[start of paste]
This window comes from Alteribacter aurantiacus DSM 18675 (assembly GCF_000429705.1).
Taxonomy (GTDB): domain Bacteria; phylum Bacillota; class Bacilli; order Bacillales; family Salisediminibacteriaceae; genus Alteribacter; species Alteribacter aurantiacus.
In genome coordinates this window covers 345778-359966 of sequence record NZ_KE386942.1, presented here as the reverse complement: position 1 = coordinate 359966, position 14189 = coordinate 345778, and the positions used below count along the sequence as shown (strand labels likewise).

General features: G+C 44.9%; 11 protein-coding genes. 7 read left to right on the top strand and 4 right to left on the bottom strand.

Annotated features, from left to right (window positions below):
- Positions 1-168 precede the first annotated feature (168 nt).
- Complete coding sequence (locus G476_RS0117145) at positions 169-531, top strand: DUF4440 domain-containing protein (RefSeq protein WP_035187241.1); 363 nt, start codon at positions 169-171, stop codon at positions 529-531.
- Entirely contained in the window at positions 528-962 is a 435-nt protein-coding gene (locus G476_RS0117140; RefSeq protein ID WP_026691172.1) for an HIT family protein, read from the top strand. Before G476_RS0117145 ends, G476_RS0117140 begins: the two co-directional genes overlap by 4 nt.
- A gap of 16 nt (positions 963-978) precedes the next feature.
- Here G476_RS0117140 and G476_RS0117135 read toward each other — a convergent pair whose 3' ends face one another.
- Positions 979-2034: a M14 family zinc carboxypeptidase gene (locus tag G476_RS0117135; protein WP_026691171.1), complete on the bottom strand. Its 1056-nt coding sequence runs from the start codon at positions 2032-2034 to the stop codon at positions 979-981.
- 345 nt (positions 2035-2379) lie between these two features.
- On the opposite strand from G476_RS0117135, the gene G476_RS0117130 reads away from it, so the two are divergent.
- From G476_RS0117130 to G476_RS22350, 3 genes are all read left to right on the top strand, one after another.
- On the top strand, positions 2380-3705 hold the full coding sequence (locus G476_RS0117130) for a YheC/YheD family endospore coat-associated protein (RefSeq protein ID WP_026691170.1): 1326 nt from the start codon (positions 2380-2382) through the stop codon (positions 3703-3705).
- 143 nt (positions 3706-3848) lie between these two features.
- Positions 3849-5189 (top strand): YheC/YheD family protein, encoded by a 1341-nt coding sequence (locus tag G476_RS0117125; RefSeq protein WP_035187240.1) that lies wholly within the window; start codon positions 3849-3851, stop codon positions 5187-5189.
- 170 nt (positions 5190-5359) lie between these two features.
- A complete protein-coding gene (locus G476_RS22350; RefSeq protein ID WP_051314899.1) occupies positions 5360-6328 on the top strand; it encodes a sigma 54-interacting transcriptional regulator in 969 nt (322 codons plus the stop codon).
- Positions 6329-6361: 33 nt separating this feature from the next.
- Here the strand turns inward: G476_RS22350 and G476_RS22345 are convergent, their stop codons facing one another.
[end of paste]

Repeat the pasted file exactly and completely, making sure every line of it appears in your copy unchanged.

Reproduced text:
This window comes from Alteribacter aurantiacus DSM 18675 (assembly GCF_000429705.1).
Taxonomy (GTDB): domain Bacteria; phylum Bacillota; class Bacilli; order Bacillales; family Salisediminibacteriaceae; genus Alteribacter; species Alteribacter aurantiacus.
In genome coordinates this window covers 345778-359966 of sequence record NZ_KE386942.1, presented here as the reverse complement: position 1 = coordinate 359966, position 14189 = coordinate 345778, and the positions used below count along the sequence as shown (strand labels likewise).

General features: G+C 44.9%; 11 protein-coding genes. 7 read left to right on the top strand and 4 right to left on the bottom strand.

Annotated features, from left to right (window positions below):
- Positions 1-168 precede the first annotated feature (168 nt).
- Complete coding sequence (locus G476_RS0117145) at positions 169-531, top strand: DUF4440 domain-containing protein (RefSeq protein WP_035187241.1); 363 nt, start codon at positions 169-171, stop codon at positions 529-531.
- Entirely contained in the window at positions 528-962 is a 435-nt protein-coding gene (locus G476_RS0117140; RefSeq protein ID WP_026691172.1) for an HIT family protein, read from the top strand. Before G476_RS0117145 ends, G476_RS0117140 begins: the two co-directional genes overlap by 4 nt.
- A gap of 16 nt (positions 963-978) precedes the next feature.
- Here G476_RS0117140 and G476_RS0117135 read toward each other — a convergent pair whose 3' ends face one another.
- Positions 979-2034: a M14 family zinc carboxypeptidase gene (locus tag G476_RS0117135; protein WP_026691171.1), complete on the bottom strand. Its 1056-nt coding sequence runs from the start codon at positions 2032-2034 to the stop codon at positions 979-981.
- 345 nt (positions 2035-2379) lie between these two features.
- On the opposite strand from G476_RS0117135, the gene G476_RS0117130 reads away from it, so the two are divergent.
- From G476_RS0117130 to G476_RS22350, 3 genes are all read left to right on the top strand, one after another.
- On the top strand, positions 2380-3705 hold the full coding sequence (locus G476_RS0117130) for a YheC/YheD family endospore coat-associated protein (RefSeq protein ID WP_026691170.1): 1326 nt from the start codon (positions 2380-2382) through the stop codon (positions 3703-3705).
- 143 nt (positions 3706-3848) lie between these two features.
- Positions 3849-5189 (top strand): YheC/YheD family protein, encoded by a 1341-nt coding sequence (locus tag G476_RS0117125; RefSeq protein WP_035187240.1) that lies wholly within the window; start codon positions 3849-3851, stop codon positions 5187-5189.
- 170 nt (positions 5190-5359) lie between these two features.
- A complete protein-coding gene (locus G476_RS22350; RefSeq protein ID WP_051314899.1) occupies positions 5360-6328 on the top strand; it encodes a sigma 54-interacting transcriptional regulator in 969 nt (322 codons plus the stop codon).
- Positions 6329-6361: 33 nt separating this feature from the next.
- Here the strand turns inward: G476_RS22350 and G476_RS22345 are convergent, their stop codons facing one another.